Remembering Military War Hero Chris Kyle: Today Marks One Month From His Death
Today marks the one month anniversary of former Navy SEAL Chris Kyle’s murder. Kyle was the deadliest sniper in U.S. history, and he used those skills to great effect in Iraq. In the days since his death, President and Commander-in-Chief Barack Obama has said . . . nothing.
The President isn’t always so shy about acknowledging famous people’s passing. When Whitney Houston, the trageically drug-addicted diva, overdosed slightly over a year ago, the President, speaking through his press secretary, immediately announced that his thoughts and prayers were with Houston’s family.
There was nothing wrong about President Obama acknowledging the pointless, premature death of a famous woman. There’s a great deal wrong about his refusal to recognize the death of an American war hero who was still serving when the President took his oath and became Commander-in-Chief of the United States military.
Although the President continues his silence, we can still remember Chris Kyle. Thankfully, less than a year before he died, Chris Kyle published his autobiography, American Sniper: The Autobiography of the Most Lethal Sniper in U.S. Military History, a rollicking book that left readers feeling as if they knew the man.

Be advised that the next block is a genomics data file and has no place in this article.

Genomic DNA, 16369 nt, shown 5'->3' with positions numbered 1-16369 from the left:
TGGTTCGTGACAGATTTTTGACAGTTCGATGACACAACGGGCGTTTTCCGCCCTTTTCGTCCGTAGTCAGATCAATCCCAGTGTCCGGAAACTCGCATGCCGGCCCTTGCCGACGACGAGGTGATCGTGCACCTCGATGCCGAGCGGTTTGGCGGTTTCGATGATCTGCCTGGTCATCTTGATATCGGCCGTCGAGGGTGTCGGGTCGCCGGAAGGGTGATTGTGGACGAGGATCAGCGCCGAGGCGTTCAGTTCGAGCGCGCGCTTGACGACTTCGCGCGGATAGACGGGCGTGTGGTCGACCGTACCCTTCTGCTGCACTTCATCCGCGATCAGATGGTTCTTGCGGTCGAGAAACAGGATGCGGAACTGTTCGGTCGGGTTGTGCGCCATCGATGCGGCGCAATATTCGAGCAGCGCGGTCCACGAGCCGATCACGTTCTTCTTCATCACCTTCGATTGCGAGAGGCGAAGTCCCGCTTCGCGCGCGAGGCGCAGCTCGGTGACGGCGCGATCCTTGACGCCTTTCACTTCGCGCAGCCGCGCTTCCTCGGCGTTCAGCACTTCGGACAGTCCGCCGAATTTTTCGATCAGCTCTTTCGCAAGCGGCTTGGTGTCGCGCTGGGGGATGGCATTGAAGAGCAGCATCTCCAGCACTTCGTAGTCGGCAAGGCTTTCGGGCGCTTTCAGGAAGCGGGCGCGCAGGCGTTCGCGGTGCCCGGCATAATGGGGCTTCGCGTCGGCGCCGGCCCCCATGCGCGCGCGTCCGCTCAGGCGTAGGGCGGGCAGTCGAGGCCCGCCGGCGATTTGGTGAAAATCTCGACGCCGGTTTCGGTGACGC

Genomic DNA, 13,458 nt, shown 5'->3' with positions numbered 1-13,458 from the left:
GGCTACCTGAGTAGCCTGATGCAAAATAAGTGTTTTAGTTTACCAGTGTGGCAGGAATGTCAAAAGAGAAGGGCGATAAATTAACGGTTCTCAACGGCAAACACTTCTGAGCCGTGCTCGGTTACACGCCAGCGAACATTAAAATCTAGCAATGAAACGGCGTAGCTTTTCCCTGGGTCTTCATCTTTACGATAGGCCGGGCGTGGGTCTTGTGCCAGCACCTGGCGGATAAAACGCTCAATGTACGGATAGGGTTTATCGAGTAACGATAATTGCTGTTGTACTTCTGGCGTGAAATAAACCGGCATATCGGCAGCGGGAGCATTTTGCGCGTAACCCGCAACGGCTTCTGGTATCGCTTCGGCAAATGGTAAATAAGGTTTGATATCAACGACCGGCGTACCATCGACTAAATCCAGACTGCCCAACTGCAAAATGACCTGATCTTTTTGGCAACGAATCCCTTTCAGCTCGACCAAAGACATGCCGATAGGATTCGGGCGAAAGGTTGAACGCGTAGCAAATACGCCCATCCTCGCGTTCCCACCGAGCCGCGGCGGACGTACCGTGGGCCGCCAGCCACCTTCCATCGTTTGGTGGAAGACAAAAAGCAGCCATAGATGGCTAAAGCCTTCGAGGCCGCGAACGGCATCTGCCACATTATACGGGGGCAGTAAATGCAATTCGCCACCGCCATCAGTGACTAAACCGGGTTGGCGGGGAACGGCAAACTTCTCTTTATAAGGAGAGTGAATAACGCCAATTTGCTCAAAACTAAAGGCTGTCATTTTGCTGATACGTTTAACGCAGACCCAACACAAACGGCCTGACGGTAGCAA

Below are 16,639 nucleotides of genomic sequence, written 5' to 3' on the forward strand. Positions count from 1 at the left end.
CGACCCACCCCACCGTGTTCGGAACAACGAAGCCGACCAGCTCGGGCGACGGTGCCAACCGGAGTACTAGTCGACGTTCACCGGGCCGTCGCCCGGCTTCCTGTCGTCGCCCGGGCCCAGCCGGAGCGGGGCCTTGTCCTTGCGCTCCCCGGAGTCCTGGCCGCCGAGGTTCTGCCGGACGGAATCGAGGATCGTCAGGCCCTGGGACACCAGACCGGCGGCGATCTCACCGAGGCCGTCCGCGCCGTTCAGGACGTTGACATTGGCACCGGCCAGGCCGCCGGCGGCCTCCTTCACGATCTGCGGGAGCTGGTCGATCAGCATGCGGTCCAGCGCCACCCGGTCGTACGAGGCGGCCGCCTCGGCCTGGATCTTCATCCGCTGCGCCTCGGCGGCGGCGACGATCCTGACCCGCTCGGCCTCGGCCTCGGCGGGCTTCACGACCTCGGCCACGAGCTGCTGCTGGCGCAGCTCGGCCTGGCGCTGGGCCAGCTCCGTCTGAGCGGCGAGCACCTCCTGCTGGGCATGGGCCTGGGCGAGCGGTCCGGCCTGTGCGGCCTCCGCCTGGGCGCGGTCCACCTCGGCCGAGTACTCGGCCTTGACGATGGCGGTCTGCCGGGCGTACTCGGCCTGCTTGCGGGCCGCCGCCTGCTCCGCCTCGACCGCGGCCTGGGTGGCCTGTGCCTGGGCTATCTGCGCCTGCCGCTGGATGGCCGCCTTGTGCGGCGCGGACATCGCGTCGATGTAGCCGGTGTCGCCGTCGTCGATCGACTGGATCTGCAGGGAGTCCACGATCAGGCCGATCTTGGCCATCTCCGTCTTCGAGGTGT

Kyle was a Texas boy, born and raised, who valued the triumvirate of Country, God, and Family, although not necessarily in that order. His original career goal was to become a professional bronco rider, but a severe injury to his arm ended that career almost as soon as it started. He then decided to join the Marines, but once he learned about the SEALS, he enlisted instead in the Navy. Although the pin his arm originally seemed like a barrier to the SEALS, he ultimately got the chance to attend BUD/S, which he survived, allowing him to achieve his dream of becoming a SEAL.
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